IQA World Cup

From Wikipedia, the free encyclopedia
Jump to navigation Jump to search
IQA World Cup
Most recent season or competition:
2018 IQA World Cup
International Quidditch Association Logo.png
FormerlySummer Games
Global Games
SportQuidditch
Founded2012
Inaugural season2012 IQA Summer Games
No. of teamsVaries
Most recent
champion(s)
 United States
Most titles United States (3)
Official websiteiqasport.org

The IQA World Cup is an international quidditch tournament contested by the national teams of the members of the International Quidditch Association, the sport's global governing organisation. The championship, which was named Summer Games and Global Games in its first two editions, has been awarded every two years since 2012. The current champions are the United States, who defeated Belgium in 2018.[1]

History[edit]

Locations of the IQA World Cups in Europe
Locations of the IQA World Cups in North America

The World Cup was first held in July 2012; the tournament was named the "Summer Games" in accordance with its unofficial tie-in to the 2012 Summer Olympics, and because the name "World Cup" was already being used since 2007 for a club championship held in the United States. The tournament was held in Oxford, United Kingdom as the Olympic torch was passing through the city. Five teams participated: Australia, Canada, France, the United Kingdom, and the United States; the event followed a round-robin format, with the lowest ranked team being eliminated and the others advancing to the bracket phase. The UK was defeated by all other competitors and did not make the bracket; the US took first place, defeating France in the final, and Australia claimed bronze by defeating Canada.[2]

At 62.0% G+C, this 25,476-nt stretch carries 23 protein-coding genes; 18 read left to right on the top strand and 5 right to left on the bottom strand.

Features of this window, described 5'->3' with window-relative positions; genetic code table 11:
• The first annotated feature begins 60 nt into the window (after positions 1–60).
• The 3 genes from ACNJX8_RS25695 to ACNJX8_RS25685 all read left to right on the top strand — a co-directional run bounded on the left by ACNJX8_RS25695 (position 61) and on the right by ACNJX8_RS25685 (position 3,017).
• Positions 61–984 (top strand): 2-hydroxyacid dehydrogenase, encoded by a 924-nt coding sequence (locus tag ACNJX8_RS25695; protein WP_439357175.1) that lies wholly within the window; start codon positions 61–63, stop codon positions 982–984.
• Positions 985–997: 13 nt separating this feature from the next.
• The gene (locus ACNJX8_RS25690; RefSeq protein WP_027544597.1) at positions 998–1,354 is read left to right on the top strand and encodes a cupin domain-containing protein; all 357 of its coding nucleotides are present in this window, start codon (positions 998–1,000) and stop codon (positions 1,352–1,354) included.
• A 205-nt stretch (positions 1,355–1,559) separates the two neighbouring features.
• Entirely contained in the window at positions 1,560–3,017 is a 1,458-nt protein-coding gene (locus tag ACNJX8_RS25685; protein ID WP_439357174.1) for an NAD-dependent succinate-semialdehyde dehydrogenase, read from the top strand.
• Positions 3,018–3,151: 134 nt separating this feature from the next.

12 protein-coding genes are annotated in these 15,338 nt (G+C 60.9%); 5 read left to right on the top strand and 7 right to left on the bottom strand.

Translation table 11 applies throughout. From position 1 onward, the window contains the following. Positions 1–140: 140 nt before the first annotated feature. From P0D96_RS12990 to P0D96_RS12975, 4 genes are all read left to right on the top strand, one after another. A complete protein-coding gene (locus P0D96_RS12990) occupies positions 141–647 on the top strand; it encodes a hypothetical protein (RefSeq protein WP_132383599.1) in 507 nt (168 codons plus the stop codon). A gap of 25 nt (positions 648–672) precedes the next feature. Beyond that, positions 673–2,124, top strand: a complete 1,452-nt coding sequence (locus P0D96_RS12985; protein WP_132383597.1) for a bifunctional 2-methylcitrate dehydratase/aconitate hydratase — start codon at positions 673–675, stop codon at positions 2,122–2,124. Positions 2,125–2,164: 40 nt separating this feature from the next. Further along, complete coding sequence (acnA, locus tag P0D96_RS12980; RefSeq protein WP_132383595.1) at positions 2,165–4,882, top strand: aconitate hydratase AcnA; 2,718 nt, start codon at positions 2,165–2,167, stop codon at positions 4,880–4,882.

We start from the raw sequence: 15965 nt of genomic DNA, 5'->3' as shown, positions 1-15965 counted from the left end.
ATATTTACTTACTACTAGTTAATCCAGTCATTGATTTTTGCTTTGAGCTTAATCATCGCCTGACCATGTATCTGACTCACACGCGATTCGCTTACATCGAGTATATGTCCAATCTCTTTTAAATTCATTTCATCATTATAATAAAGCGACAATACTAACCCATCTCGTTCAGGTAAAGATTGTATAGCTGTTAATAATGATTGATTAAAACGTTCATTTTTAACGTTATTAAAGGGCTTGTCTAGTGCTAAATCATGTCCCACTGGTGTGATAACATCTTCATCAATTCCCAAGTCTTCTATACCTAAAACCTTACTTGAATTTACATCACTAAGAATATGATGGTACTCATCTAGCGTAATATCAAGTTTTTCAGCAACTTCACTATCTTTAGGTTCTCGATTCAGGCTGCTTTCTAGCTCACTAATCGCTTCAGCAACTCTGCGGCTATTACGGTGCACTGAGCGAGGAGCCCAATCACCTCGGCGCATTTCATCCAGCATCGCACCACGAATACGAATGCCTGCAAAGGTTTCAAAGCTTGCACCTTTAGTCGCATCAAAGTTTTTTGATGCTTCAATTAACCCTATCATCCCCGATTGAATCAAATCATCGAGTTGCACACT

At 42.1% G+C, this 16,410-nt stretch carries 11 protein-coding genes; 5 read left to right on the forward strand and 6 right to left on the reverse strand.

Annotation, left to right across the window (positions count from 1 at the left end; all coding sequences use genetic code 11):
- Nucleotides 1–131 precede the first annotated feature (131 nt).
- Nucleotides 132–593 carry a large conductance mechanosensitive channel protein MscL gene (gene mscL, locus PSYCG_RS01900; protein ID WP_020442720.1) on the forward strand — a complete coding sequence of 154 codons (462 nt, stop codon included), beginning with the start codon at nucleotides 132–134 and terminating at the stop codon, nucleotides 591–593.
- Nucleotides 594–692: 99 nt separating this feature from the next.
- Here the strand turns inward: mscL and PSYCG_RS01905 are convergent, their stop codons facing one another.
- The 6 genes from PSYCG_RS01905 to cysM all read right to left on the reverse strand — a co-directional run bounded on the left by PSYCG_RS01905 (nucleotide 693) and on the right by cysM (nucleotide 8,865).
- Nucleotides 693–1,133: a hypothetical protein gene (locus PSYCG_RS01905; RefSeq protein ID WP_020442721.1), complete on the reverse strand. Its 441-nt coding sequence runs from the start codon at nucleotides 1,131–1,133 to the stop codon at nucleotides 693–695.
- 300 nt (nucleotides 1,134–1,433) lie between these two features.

In 2014, the tournament was renamed "Global Games" and took place under an updated IQA which became an international sports federation;[3] the Games were under the supervision of US Quidditch but were held in Burnaby, British Columbia, Canada.[4] Seven teams came out to compete: Australia, Belgium, Canada, France, Mexico, the United Kingdom, and the United States. Italy had planned to compete but had to pull out; the event was contested over a round-robin, with positions in a series of playoffs determined by each team's result in the first round. Due to limited media relations and improper planning, the tournament was relatively unknown and had a lacking medical staff which became evident when Belgium chose to forfeit after suffering multiple injuries;[5] the United States defended their title by defeating Australia in the final, and Canada claimed bronze by defeating the United Kingdom.[6]